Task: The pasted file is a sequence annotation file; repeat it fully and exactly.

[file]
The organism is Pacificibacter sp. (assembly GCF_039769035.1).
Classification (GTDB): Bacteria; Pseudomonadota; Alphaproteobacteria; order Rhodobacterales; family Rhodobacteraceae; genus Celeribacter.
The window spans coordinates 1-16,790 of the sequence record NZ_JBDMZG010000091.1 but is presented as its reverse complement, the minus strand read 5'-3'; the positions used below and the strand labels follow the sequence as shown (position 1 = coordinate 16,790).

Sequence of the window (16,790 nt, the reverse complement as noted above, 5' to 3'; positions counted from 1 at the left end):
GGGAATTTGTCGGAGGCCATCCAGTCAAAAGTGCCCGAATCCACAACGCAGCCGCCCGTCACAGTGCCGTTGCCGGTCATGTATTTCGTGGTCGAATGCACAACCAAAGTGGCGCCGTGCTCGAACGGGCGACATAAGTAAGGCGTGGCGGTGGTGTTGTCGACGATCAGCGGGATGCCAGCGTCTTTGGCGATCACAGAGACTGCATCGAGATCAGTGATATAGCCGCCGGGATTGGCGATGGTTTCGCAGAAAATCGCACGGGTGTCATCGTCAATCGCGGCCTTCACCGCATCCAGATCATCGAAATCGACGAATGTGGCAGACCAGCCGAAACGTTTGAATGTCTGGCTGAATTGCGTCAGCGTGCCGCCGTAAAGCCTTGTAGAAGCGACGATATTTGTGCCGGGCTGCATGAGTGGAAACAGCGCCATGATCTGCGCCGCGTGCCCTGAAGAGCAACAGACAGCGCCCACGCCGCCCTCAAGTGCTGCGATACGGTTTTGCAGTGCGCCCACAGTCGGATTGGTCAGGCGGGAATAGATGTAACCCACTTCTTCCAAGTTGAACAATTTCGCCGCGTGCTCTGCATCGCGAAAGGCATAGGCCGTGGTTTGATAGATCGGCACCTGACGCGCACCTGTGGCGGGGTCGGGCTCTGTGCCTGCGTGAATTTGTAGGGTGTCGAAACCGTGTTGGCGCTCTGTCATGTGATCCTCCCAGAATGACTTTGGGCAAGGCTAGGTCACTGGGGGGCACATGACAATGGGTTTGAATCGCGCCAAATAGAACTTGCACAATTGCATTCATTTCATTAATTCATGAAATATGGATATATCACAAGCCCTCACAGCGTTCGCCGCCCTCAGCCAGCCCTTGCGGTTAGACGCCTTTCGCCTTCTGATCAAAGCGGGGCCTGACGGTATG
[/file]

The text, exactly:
The organism is Pacificibacter sp. (assembly GCF_039769035.1).
Classification (GTDB): Bacteria; Pseudomonadota; Alphaproteobacteria; order Rhodobacterales; family Rhodobacteraceae; genus Celeribacter.
The window spans coordinates 1-16,790 of the sequence record NZ_JBDMZG010000091.1 but is presented as its reverse complement, the minus strand read 5'-3'; the positions used below and the strand labels follow the sequence as shown (position 1 = coordinate 16,790).

Sequence of the window (16,790 nt, the reverse complement as noted above, 5' to 3'; positions counted from 1 at the left end):
GGGAATTTGTCGGAGGCCATCCAGTCAAAAGTGCCCGAATCCACAACGCAGCCGCCCGTCACAGTGCCGTTGCCGGTCATGTATTTCGTGGTCGAATGCACAACCAAAGTGGCGCCGTGCTCGAACGGGCGACATAAGTAAGGCGTGGCGGTGGTGTTGTCGACGATCAGCGGGATGCCAGCGTCTTTGGCGATCACAGAGACTGCATCGAGATCAGTGATATAGCCGCCGGGATTGGCGATGGTTTCGCAGAAAATCGCACGGGTGTCATCGTCAATCGCGGCCTTCACCGCATCCAGATCATCGAAATCGACGAATGTGGCAGACCAGCCGAAACGTTTGAATGTCTGGCTGAATTGCGTCAGCGTGCCGCCGTAAAGCCTTGTAGAAGCGACGATATTTGTGCCGGGCTGCATGAGTGGAAACAGCGCCATGATCTGCGCCGCGTGCCCTGAAGAGCAACAGACAGCGCCCACGCCGCCCTCAAGTGCTGCGATACGGTTTTGCAGTGCGCCCACAGTCGGATTGGTCAGGCGGGAATAGATGTAACCCACTTCTTCCAAGTTGAACAATTTCGCCGCGTGCTCTGCATCGCGAAAGGCATAGGCCGTGGTTTGATAGATCGGCACCTGACGCGCACCTGTGGCGGGGTCGGGCTCTGTGCCTGCGTGAATTTGTAGGGTGTCGAAACCGTGTTGGCGCTCTGTCATGTGATCCTCCCAGAATGACTTTGGGCAAGGCTAGGTCACTGGGGGGCACATGACAATGGGTTTGAATCGCGCCAAATAGAACTTGCACAATTGCATTCATTTCATTAATTCATGAAATATGGATATATCACAAGCCCTCACAGCGTTCGCCGCCCTCAGCCAGCCCTTGCGGTTAGACGCCTTTCGCCTTCTGATCAAAGCGGGGCCTGACGGTATG